Again, we needed to test the validity of this artistic interpretation of history with data … and our new skills. (handout #3) Was it truly “women and children first?”

A colleague of mine, Kristan Morales (@KristanMorales1), did this lesson and asked the students to offer questions that can be asked from the table, and collected the responses in a google doc. Here is a small sampling of the student generated questions:

Titanic Morales

Day 3 … Chores & Curfews

Dual Objective: Use Structure in creating a two-way table and use the table to Judge the Validity of an Argument regarding dependence.

On the third day, I had the students practice with some more relevant (and less traumatic) contexts that Chase provided in his session. I loved how Chores & Curfews tied in Venn Diagrams to the probability conversation while requiring students to complete their own 2-way table.

All the work involved here empowered the students with the tools and information needed to determine the validity of the claim that those with chores were more likely to have a curfew.

The following are the various materials available for this lesson, from…
Chase Orton: Titanic Plus
Illustrative Math: Titanic 1, Titanic 2, Titanic 3
Chris Shore (Me): Titanic AllChores & Curfews

Personal Note: The executive producer of TitanicJohn Landau, was my pledge father in my fraternity at USC.

Bumping Airlines

Out of 615 million airline passengers last year, half a million were bumped from flights. 9 out of 10 of those were voluntary. What percentage of all booked passengers were involuntarily bumped from a flight?

Yes, I had fun at the expense of United Airlines’ most recent viral embarrassment, but I had two serious questions that I needed answered:

  1. Should I change my air travel habits?
  2. How many of my Algebra 2 students could correctly answer this question?

I had my class answer both questions for me. I started class by handing them the prompt and this now famous video clip:

United Air Clip

I then shared what I learned about the law in regards to this incident. United Airlines and law enforcement officials were legally in the right to remove the passenger from the plane. When overbooked, an airline has the right to randomly bump passengers, but they must first offer an adequate incentive for volunteers, which United did. These regulations are in the contract rules that we all agree to, but never read, when buying an airline ticket. The law also states that any passenger must comply with directions given by airline personnel or law enforcement officers. Since the unfortunate gentleman on the plane resisted the directions of the authorities, the airline and the police had the legal right to forcibly remove him.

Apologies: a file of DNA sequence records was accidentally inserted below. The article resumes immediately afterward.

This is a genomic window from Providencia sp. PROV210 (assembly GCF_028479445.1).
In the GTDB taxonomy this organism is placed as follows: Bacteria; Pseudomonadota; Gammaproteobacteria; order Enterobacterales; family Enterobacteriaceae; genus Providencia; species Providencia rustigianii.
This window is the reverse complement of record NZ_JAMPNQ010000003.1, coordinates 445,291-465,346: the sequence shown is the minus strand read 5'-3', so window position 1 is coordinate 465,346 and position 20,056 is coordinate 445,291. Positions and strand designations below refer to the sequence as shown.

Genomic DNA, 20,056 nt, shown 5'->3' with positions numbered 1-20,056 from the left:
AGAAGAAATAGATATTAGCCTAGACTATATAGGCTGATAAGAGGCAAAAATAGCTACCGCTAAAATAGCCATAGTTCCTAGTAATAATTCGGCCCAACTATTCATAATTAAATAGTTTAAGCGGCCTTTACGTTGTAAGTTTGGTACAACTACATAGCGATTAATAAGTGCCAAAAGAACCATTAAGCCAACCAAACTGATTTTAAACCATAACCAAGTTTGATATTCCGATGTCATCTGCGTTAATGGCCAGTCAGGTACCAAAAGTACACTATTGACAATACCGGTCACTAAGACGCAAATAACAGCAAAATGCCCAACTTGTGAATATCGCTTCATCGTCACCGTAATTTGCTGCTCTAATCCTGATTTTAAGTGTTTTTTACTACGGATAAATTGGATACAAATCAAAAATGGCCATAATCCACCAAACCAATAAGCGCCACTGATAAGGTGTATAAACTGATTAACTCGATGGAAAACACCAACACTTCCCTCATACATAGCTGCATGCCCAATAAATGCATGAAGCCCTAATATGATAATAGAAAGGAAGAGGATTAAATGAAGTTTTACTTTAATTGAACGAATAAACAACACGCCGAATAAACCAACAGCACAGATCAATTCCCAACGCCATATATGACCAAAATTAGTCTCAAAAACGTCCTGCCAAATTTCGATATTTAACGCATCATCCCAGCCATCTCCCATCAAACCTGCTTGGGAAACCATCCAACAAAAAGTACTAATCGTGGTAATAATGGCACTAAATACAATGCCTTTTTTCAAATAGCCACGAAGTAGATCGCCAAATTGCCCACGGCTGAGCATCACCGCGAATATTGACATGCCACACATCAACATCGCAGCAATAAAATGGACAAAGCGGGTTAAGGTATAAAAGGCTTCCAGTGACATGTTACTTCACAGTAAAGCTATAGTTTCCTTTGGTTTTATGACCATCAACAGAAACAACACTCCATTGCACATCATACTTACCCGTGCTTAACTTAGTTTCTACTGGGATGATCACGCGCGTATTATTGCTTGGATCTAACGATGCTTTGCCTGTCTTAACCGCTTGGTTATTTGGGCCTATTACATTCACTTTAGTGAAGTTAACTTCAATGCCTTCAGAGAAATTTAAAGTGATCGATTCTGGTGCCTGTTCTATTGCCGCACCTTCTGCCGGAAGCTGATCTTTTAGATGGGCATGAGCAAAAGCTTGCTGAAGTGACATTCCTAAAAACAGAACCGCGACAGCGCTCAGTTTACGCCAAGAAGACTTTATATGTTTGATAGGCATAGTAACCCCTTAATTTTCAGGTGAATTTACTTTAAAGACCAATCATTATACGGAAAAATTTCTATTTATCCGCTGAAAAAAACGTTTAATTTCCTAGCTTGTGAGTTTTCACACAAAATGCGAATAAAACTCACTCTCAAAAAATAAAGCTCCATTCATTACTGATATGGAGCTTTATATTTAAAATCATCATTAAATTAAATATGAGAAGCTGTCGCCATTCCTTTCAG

It was the third part of the law, however, that was the most disconcerting for me. If an airline involuntarily bumps you, they must guarantee your arrival at your intended destination within 24 hours. But that is not good enough for me. I often travel to places where I am expected to be working with teachers early the next morning. A 24-hour delay would be far too late. So my new burning question is: Should I leave greater leeway in time when I am traveling? That is what I needed to answer. The students helped me think through it.

Nine out of 10 voluntarily bumped means only 10% of the 500,000 bumped passengers, or 50,000 passengers were removed involuntarily. That 50,000 out of 615 million is a whopping 0.008% of all booked passengers last year. So what does that mean in terms of my flight habits? How many times would I have to fly in order to expect being bumped at least once? 0.008% of what number equals one (1 = 0.00008x)? It turns out that I would need to fly 12,500 times. In over 40 years of an active adult travel life, I would have to board a plane nearly every day of my life to expect this to happen. Of course, probably and possibility are utterly different, so I could be bumped on my next flight, but I am not ready to start adding an extra day to every travel trip for such a small chance.

So how did my students do with this calculation? My prediction of one student was an underestimation. Five actually calculated correctly, with 3 others getting close, showing appropriate work. Why was such a simple math topic (calculating percentage) such a challenge for a group of 15 & 16 year olds? In talking with the students, I came to realize that this was the classic case of “making sense of problems.” There were multiple layers in unpacking the prompt,  as well as the added layer of interpreting such a small fraction of a single percentage point and the need to make a decision based on that numerical interpretation.

It is noteworthy to reveal that I gave this problem to four adults. All four answered correctly (0.008%), and all four struggled to make sense of what was being asked.

So how do we get students more proficient at making sense of problems that require basic math? Easy. We pose those problems more often. Which I intend to do.

Confirming Answers with Graphing Software

I added two components to a lesson task on rational equations. The first was an idea called Hint Cards which I discussed in a previous post. The second one was having students use Desmos to confirm numerical answers that they found algebraically. This lesson is worth sharing, because of what I discovered that the students didn’t know how to do and what they learned from the activity.